Live Free: Student takes semester off to document the nomadic lifestyle

Matt “Smerph” Johnson, left, yells to wake up “Bambi,” right, passed out from drinking too much, as a train to New Orleans passes by. The duo missed the train and instead hopped to Boligee, Alabama. “Homefree” travelers rely on train hopping, hitchhiking, rubber tramping and traveling by car to journey to destinations. Emily Kask/SPECIAL TO THE HERALD

As students purchased clothes and school supplies for the start of the semester, photojournalism student Emily Kask from Glastonbury, Connecticut, began a transient journey documenting the “Homefree” across America.

Kask, equipped with a camera and a laptop, took the fall semester off to photograph nomadic train hoppers and understand their high-risk lifestyle.

The project is about the millennial rejection and redefinition of the American Dream, Kask said.

“Some of these kids ended up on the streets … to avoid homelessness, others to leave the routine of a small town,” Kask said. “Some ended up there by circumstance, but they all ended up on the road, traveling by choice.”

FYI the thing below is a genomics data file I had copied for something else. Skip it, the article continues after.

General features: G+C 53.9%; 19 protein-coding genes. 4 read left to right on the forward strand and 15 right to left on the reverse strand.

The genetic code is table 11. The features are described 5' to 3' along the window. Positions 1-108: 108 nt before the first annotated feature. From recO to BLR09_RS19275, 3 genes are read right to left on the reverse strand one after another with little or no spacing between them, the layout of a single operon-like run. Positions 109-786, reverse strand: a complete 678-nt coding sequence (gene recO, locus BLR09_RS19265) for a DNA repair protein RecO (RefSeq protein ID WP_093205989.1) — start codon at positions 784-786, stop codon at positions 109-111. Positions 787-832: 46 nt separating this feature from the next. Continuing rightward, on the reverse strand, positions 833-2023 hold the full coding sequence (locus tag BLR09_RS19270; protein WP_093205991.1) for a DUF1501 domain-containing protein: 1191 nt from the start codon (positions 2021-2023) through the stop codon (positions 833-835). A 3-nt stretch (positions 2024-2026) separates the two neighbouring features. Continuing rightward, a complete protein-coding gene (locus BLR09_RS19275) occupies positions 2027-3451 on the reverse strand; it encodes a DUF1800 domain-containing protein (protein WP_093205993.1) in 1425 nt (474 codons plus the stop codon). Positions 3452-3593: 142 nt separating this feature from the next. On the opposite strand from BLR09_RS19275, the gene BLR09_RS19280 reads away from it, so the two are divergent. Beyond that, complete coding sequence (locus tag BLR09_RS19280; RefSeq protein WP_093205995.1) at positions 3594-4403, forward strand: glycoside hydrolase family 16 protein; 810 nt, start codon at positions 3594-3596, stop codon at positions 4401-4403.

Train hopping, hitchhiking, rubber tramping and panhandling are just a few ways Kask and her traveling companions were able to journey to New Hampshire, Illinois, Kentucky, Tennessee, Alabama, Mississippi, Louisiana, Texas, New Mexico, Arizona and California.

“To be free and love and to care for others, to not be suppressed by a government that doesn’t care about me, doing what I want,” said 26-year-old Deverayn Armstrong, who has been traveling for eight years, when asked what this lifestyle means to him. “Living freely. As long as I’m not hurting anybody, who cares?”

Kask plans to conclude her documentation in January and return to WKU this spring.

You can follow Kask’s journey on Instagram by following the account @ek_the_pj.